People who have become dependent on the hallucinogenic effects of LSD crave the drug for a variety of reasons. While LSD is not physically addictive, some people develop a psychological addiction to LSD in a matter of days or weeks, depending on personal circumstances.
How LSD Abuse Begins
An addiction may be physical, psychological, or both. Although LSD is one of the most potent hallucinogenic drugs, it is not physically addictive. However, the Drug Enforcement Administration classifies LSD as a Schedule I drug; listed drugs have no current accepted medical use and carry potential for psychological or physical abuse.1
Since LSD is not physically addictive, it generally should not produce withdrawal symptoms (such as cramps or flu-like symptoms) once a person stops taking it. People who take LSD will build a physical tolerance to this drug, however. A person’s tolerance increases when he or she must increase the used amount of LSD in order to achieve the original state of intoxication that was experienced at the first use. In addition to physical tolerance, some LSD users take other hallucinogenic drugs (including psilocybin, a.k.a. mushrooms) and build a cross-tolerance between various drugs.
People who experiment with LSD and other hallucinogenic drugs may develop a psychological need to have the drug as a way to find comfort or experience excitement. They may also begin experimenting with other, stronger drugs that may have lasting effects or cause significant damage when combined.2
Dangers of LSD Use
People who use LSD may experience flashbacks that appear as sudden hallucinations and other perception or mood disturbances. Flashbacks can occur at random moments, days or even years after using the drug.
In rare cases, people who use hallucinogens may develop hallucinogen persisting perception disorder (HPPD). This disorder disrupts a person’s senses and thinking even when drugs are not in his or her system. HPPD may continue for months and disrupt a person’s day-to-day life. LSD also may bring on persistent psychosis, which creates visual distortions, paranoia, mood changes and disorganized thinking. If you have any family history of psychosis, bipolar disorder, or schizophrenia, it is especially important to avoid all use of LSD.2
LSD Addiction Resources
Dependence on LSD will negatively impacts your sense of reality. Hallucinogenic drugs may worsen any underlying psychological issues a person experiences and may increase a person’s risk of experiencing violence or danger while under the drug’s influence. If you have been using LSD to cope with life or to self-medicate, you may benefit from supportive counseling and wellness that addiction treatment provides.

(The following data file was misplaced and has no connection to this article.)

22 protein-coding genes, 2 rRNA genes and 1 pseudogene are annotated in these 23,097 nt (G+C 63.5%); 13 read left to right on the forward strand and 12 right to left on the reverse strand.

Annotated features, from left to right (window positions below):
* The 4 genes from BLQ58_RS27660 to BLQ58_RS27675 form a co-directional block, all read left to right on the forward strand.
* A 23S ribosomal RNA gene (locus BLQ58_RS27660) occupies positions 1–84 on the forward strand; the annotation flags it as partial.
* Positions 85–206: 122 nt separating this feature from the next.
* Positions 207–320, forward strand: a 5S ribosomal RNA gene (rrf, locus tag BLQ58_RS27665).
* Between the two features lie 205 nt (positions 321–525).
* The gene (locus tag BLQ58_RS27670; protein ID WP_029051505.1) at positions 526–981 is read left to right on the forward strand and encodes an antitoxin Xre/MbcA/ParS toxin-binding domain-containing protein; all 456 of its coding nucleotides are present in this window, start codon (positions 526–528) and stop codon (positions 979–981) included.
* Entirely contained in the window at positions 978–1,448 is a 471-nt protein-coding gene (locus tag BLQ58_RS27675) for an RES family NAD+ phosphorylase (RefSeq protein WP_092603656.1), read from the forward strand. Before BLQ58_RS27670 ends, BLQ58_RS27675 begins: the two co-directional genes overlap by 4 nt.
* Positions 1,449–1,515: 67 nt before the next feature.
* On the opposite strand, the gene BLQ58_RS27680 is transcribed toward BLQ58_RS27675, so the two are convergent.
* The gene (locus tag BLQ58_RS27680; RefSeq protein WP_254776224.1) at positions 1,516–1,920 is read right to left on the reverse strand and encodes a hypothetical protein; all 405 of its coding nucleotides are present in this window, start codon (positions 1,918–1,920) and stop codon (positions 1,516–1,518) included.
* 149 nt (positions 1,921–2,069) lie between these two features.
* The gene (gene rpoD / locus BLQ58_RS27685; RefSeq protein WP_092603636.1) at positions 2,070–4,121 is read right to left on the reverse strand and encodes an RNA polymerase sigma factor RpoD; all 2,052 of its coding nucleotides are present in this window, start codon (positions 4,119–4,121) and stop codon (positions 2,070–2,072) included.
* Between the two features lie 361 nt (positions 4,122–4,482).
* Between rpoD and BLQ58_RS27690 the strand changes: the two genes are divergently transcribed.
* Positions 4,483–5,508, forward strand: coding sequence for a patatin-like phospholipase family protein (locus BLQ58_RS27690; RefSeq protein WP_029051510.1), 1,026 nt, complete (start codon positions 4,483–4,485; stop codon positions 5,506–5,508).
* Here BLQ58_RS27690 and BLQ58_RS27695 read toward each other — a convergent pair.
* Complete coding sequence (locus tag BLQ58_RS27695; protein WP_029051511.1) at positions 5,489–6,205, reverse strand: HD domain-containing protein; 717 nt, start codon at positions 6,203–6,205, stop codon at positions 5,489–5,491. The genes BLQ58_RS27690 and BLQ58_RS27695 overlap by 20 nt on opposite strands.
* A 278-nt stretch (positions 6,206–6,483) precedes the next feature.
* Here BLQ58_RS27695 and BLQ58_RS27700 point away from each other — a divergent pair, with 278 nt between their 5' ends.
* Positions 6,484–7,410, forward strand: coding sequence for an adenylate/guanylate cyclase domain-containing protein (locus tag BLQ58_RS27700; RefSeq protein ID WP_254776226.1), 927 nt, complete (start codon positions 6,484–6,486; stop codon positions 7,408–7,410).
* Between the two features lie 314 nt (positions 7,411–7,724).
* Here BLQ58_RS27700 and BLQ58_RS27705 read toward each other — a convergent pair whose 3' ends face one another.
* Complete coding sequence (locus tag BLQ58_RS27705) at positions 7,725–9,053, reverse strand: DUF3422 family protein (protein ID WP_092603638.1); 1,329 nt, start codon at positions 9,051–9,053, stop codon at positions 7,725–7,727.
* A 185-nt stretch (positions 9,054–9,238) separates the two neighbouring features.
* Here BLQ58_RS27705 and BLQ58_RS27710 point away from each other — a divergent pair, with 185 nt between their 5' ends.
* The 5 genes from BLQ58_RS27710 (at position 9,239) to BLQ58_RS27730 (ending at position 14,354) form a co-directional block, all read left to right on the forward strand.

Quality treatment programs, like The Canyon, offer holistic, evidence-based treatment that looks at all underlying issues a person has and provides coping strategies to cope– all without the use of LSD or other substances.3
When a person enters treatment for LSD use, it’s not usually necessary to go through physical detoxification unless other substances were involved. The initial stages of treatment include an intake session to give your treatment team a chance to work with the you to set treatment goals and determine a treatment plan. Treatments may include talk therapy, individual counseling and group support, experiential therapy, trauma recovery, music therapy, adventure therapy, or other evidence-based treatments.4
Many people who have struggled with LSD choose outpatient treatment. Outpatient settings offer flexibility and give patients the ability to work, continue at school, or manage family responsibilities. Night or weekend programs allow patients to attend individual or group therapy sessions on a flexible schedule; other programs offered during the day allow for intensive therapy, but still give patients the ability to go home at night.
Even though patients in an outpatient program continue to work or manage other responsibilities; it’s important to use time in treatment to focus on changing habits, routines or relationships that enabled drug use.4
Those who suffer from addictions to other drugs or a co-occurring mental health disorder often benefit greatly from residential treatment. Residential (inpatient) programs give individuals the ability to step away from everyday life and focus on building new skills. Residential treatment offers the benefit of a more intensive program with supportive monitoring, which is shown to lower relapse rates. Inpatient treatment also offers patients greater support when it is time to transition back to daily life.4
Get Help for LSD Abuse
Recovery from substance use may seem overwhelming now, but it is possible. The use of LSD can be a hard habit to break, but it is possible to find healing before addiction to LSD or other substances becomes worse. Call 424-387-3118 now to learn how The Canyon can help you and those you love today.
By Kathryn Millán, LPC/MHSP, Contributing Writer
1 U.S. Drug Enforcement Administration. Drug Schedules. 2018.
2 National Institute on Drug Abuse. What are hallucinogens? 2016.
3 Substance Abuse and Mental Health Services Administration. Substance Use Disorders. 2015.
4 SAMHSA. Behavioral Health Treatments and Services. 2015.